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Chinese mainland's population has increased to 1.373 billion by Nov. 1, 2015, 33.77 million more than in 2010, when the sixth national census was conducted, the National Bureau of Statistics (NBS) said 20 April 2016. According to the report of a sample survey conducted by the NBS, the annual average growth rate was to 0.5 percent over the past five years (2010-2015), lower than the 0.57-percent growth rate during the 2000-2010 period. Males accounted for 51.22 percent of the total population, while females made up 48.78 percent, the report said. The male-to-female ratio was 105.02, lower than the 2010 ratio of 105.2. The population living in urban areas totaled 767.5 million, or 55.88 percent of the total, up by 6.2 percentage points from the 2010 figure, while the population categorized as rural fell to 605.99 million.

China has the worst gender imbalance in the world. The National Health and Family Planning Commission said in 2015 this was a direct result of illegal pre-birth gender tests and sex-selective abortions. Gender tests on fetuses and sex-selective abortions are a crime in China. Nonetheless, the preference for sons, and previous family planning regulations have driven both practices. Latest figures suggested that the country's birth sex ratio stood at 113.51 in 2015, down from 121.18 more than a decade earlier in 2004. A ratio between 103 and 107 is considered normal.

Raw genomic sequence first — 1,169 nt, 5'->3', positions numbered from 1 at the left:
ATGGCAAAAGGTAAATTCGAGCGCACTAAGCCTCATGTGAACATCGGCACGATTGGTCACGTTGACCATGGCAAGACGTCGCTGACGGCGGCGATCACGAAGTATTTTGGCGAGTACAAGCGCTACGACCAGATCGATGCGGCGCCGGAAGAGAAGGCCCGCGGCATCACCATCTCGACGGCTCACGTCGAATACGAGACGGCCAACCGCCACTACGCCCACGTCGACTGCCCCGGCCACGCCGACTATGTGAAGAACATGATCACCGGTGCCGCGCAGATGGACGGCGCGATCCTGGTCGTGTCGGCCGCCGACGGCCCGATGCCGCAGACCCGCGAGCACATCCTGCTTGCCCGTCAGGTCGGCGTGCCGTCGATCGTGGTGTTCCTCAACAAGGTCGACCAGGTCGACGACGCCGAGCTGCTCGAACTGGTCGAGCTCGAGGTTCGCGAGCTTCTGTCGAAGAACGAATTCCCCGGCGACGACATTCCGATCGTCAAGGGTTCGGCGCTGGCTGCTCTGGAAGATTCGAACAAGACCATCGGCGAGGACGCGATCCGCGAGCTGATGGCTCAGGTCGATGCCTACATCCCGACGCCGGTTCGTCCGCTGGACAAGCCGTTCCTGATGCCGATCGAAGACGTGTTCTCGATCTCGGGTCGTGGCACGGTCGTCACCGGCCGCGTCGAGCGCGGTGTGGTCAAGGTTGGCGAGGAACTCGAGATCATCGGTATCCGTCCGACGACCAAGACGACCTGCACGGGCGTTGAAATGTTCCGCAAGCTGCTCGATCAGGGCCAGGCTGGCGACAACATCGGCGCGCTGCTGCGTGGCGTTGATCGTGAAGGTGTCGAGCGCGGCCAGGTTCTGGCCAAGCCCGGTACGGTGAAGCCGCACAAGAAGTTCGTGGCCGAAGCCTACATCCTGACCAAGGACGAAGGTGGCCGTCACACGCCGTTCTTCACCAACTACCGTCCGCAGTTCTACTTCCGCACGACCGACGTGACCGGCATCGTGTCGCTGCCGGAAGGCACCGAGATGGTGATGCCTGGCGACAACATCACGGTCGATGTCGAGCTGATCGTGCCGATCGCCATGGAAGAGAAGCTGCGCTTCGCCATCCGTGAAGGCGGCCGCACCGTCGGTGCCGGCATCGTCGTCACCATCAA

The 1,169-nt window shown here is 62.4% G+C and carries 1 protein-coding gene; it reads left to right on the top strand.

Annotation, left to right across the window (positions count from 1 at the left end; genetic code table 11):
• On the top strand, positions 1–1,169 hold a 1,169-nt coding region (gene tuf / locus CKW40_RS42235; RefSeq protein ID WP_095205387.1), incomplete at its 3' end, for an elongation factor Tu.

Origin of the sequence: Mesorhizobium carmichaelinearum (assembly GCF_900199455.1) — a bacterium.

After 35 years of limiting most couples to having just one child, China's Communist Party Central Committee on October 29, 2015 announced that it will change existing laws to allow all families to have two children without penalty. Some welcomed the move and the "warmth" it would bring to families that up until now have been limited to only one child, while others focused on the economic challenges the policy shift might bring, highlighting just how big a struggle the government has ahead. The change was largely based on the growing economic pressures facing China.

China and India remain the two largest countries in the world, each with more than 1 billion people, representing 19 and 18 % of the worlds population, respectively. But by 2022, the population of India is expected to surpass that of China. This is according to the UN "2015 Revision of World Population Prospects", released 29 July 2015. The population of China was approximately 1.38 billion in 2015, compared with 1.31 billion in India. By 2022, both countries are expected to have approximately 1.4 billion people. Thereafter, Indias population is projected to continue growing for several decades to 1.5 billion in 2030 and 1.7 billion in 2050, while the population of China was expected to remain fairly constant until the 2030s, after which it was expected to slightly decrease.